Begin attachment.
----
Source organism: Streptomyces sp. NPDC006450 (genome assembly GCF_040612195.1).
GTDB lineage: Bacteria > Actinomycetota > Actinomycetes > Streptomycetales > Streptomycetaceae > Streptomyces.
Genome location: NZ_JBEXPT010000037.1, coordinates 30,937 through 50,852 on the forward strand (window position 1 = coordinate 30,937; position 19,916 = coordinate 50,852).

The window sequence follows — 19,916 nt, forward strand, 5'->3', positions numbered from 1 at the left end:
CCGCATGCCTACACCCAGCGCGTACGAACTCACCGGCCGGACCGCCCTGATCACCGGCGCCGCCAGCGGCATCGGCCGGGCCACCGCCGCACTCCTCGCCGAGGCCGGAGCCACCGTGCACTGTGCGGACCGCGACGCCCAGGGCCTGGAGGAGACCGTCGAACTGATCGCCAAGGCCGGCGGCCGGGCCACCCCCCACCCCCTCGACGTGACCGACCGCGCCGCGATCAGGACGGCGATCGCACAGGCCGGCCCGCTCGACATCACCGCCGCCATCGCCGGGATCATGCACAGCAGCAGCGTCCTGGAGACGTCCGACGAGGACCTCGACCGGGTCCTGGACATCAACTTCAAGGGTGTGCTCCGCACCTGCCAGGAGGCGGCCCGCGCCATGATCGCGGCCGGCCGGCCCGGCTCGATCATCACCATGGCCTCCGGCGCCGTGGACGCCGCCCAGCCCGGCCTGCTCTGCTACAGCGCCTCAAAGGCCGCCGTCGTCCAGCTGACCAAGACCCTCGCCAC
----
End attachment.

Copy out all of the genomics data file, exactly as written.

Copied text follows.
Source organism: Streptomyces sp. NPDC006450 (genome assembly GCF_040612195.1).
GTDB lineage: Bacteria > Actinomycetota > Actinomycetes > Streptomycetales > Streptomycetaceae > Streptomyces.
Genome location: NZ_JBEXPT010000037.1, coordinates 30,937 through 50,852 on the forward strand (window position 1 = coordinate 30,937; position 19,916 = coordinate 50,852).

The window sequence follows — 19,916 nt, forward strand, 5'->3', positions numbered from 1 at the left end:
CCGCATGCCTACACCCAGCGCGTACGAACTCACCGGCCGGACCGCCCTGATCACCGGCGCCGCCAGCGGCATCGGCCGGGCCACCGCCGCACTCCTCGCCGAGGCCGGAGCCACCGTGCACTGTGCGGACCGCGACGCCCAGGGCCTGGAGGAGACCGTCGAACTGATCGCCAAGGCCGGCGGCCGGGCCACCCCCCACCCCCTCGACGTGACCGACCGCGCCGCGATCAGGACGGCGATCGCACAGGCCGGCCCGCTCGACATCACCGCCGCCATCGCCGGGATCATGCACAGCAGCAGCGTCCTGGAGACGTCCGACGAGGACCTCGACCGGGTCCTGGACATCAACTTCAAGGGTGTGCTCCGCACCTGCCAGGAGGCGGCCCGCGCCATGATCGCGGCCGGCCGGCCCGGCTCGATCATCACCATGGCCTCCGGCGCCGTGGACGCCGCCCAGCCCGGCCTGCTCTGCTACAGCGCCTCAAAGGCCGCCGTCGTCCAGCTGACCAAGACCCTCGCCAC